# Indefinite Integral Question; e^x

1. Mar 3, 2012

1. The problem statement, all variables and given/known data
Find the indefinite integral (preferably using u-substitution):
∫(ex-e-x)2 dx

2. Relevant equations
N/A

3. The attempt at a solution
To be honest, I'm slightly confused as to which path I'm supposed to take with this, especially since I'm not sure what I should be using u to substitute here. This is one of my attempts at solving the question:

∫[(ex-e-x)2 dx]
= ∫[e2x dx] - ∫[e-2x dx]
= (e2x / 2) + (1 / 2e2x) + C

Could someone please tell me if I have the right answer / I'm on the right track / I'm completely wrong? If the latter, I'd appreciate it if you could help get me on track!

2. Mar 3, 2012

### BruceW

You almost got it. But you've forgotten the cross-terms when you did the square.

There is a good substitution you could use instead. But your method is just as good.

Edit: p.s. welcome to physicsforums, your name is good. reminds me of the town in pokemon

3. Mar 3, 2012

### rock.freak667

If you need the u-substitution, try just putting u=ex.

(Remember that 1/a is the same as a-1)

EDIT: Also in your attempt you should also have

∫e2x dx + ∫e-2x dx +∫2 dx

4. Mar 3, 2012

Before I continue asking questions, thanks for all the help! I really do appreciate it and I'm sorry if I'm a bit slow, haha.

Now then...
@BruceW: Thanks for the help, the welcome, and the name compliment! I'm actually a fan of the colour itself and the city in Pokemon, heh.
@rock.freak667: Ugh, how could I forget 1/a = a-1? Thanks for the reminder. I have a question about the +∫2 dx, though. How exactly did it get there?

I think I'm actually a bit more confused than I initially thought I was. Let's say I went with this method:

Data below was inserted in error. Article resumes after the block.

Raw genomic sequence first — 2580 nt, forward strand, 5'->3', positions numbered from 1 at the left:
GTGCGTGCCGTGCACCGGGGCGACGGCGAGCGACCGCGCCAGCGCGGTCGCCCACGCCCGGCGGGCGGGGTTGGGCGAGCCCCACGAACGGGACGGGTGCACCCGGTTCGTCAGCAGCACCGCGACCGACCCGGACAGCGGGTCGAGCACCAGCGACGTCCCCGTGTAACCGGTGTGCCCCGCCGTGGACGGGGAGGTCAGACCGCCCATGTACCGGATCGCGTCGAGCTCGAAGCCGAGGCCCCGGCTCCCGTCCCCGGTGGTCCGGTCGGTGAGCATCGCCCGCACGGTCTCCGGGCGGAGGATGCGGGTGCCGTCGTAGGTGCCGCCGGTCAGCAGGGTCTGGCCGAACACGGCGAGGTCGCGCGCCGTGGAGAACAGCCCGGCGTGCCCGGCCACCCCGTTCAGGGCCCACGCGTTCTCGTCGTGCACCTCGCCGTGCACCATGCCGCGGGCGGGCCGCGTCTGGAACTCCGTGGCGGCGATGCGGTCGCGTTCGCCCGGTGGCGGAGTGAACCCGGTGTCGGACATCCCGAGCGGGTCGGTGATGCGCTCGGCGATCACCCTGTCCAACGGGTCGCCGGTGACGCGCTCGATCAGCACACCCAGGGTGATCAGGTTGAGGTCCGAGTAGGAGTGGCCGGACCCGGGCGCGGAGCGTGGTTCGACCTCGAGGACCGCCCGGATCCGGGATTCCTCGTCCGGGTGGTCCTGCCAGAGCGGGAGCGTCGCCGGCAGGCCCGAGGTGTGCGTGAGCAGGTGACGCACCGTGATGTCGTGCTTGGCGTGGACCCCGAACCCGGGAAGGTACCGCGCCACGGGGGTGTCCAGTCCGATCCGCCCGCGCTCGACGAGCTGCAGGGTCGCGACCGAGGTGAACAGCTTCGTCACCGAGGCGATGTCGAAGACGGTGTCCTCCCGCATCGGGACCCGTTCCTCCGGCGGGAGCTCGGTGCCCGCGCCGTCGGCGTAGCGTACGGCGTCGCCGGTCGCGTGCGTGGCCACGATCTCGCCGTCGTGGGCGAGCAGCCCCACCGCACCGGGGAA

u=ex
du=exdx ; dx=du/ex

...and then what? This is what I'm leaning towards:
=∫(u2 dx) - ∫(1/u2 dx)

Do I substitute dx for du/ex or am I over-complicating things? Oh man, my head's gonna burst. @@

5. Mar 3, 2012

### SammyS

Staff Emeritus
(ex-e-x)2 = (ex-e-x)(ex-e-x)

Multiply it out. (Use FOIL, if that's what you're used to.)

6. Mar 3, 2012

### Dick

(e^x-e^(-x))^2=(e^x-e^(-x))*(e^x-e^(-x)). Multiply that out and you'll see where the '2' came from. rock.freak667 had the sign wrong on it.

7. Mar 3, 2012

Okay, do I tried expanding it and then went through this:

(ex-e-x)2 = (ex-e-x)(ex-e-x) = e2x + e-2x

∫(e2x + e-2x) dx
u = e2x
du = (e2x / 2) dx

Final solution:
(u2/e2x) + (2 / e2x)ln|e2x|

Last edited: Mar 3, 2012
8. Mar 3, 2012

### Staff: Mentor

No, this is incorrect, as Sammy and Dick pointed out. (a - b)2 ≠ a2 - b2, which is essentially what you are doing.
When you expand (ex - e-x)2 you should get three terms, not two.

Also, there is an error below - you shouldn't get any log terms.

9. Mar 3, 2012

Oh I see it now.
(ex - e-x)(ex - e-x) = e2x - 2 + e-2x

I somehow wrote "+ e0 - e0" at some point, oops. Thanks!
Time to try again. (:

10. Mar 3, 2012

### Staff: Mentor

For you last error, I think this is what you did:

∫dx/e2x = ln|e2x|

That is incorrect. Don't write the integrand as a fraction - use the negative exponents.

11. Mar 3, 2012

Okay, another attempt. Hope I fixed more than I broke, this time. :/
Thanks again everyone, I'm sorry for bothering you all. D:

∫(ex-e-x)2dx = ∫(e2x-2+e-2x)dx
= ∫e2xdx + ∫e-2xdx - ∫2dx

Let u = ex
du = exdx

∫e2xdx + ∫e-2xdx - ∫2dx = (1/ex)(u3/3)+(1/ex)(u-1/-1)-2x+C
= (1/ex)[(u3/3)+(u-1/-1)]-2x+C
= (1/ex)[(e3x/3) - (1/ex)]-2x+C
= (1/ex)[(e4x-3)/(3ex)]-2x+C
= [(e4x-3)/(3e2x)]-2x+C

Last edited: Mar 3, 2012
12. Mar 3, 2012

### SammyS

Staff Emeritus
What is $\displaystyle\int du \,?$

13. Mar 3, 2012

ex+C?

14. Mar 3, 2012

### SammyS

Staff Emeritus
Ignore my last post.

If u = ex and du = exdx,

then $\displaystyle\int e^{2x}dx$ becomes what integral in terms of u ?

15. Mar 3, 2012

∫u2dx? :x

[EDIT] Another attempt:
2e2x-2x-2e-2x+C

x_x

Last edited: Mar 3, 2012
16. Mar 3, 2012

### SammyS

Staff Emeritus
Yes. You appear to be confused.

You can't take 1/ex out of the integral. In fact you should leave it inside the integral as 1/u .

What is u2/u ?

17. Mar 3, 2012

u1 or just u? xD

(also, I edited my previous post with another answer in case you missed it.)

18. Mar 3, 2012

### SammyS

Staff Emeritus
OK, so what is $\displaystyle\int u \,du \,?$

19. Mar 3, 2012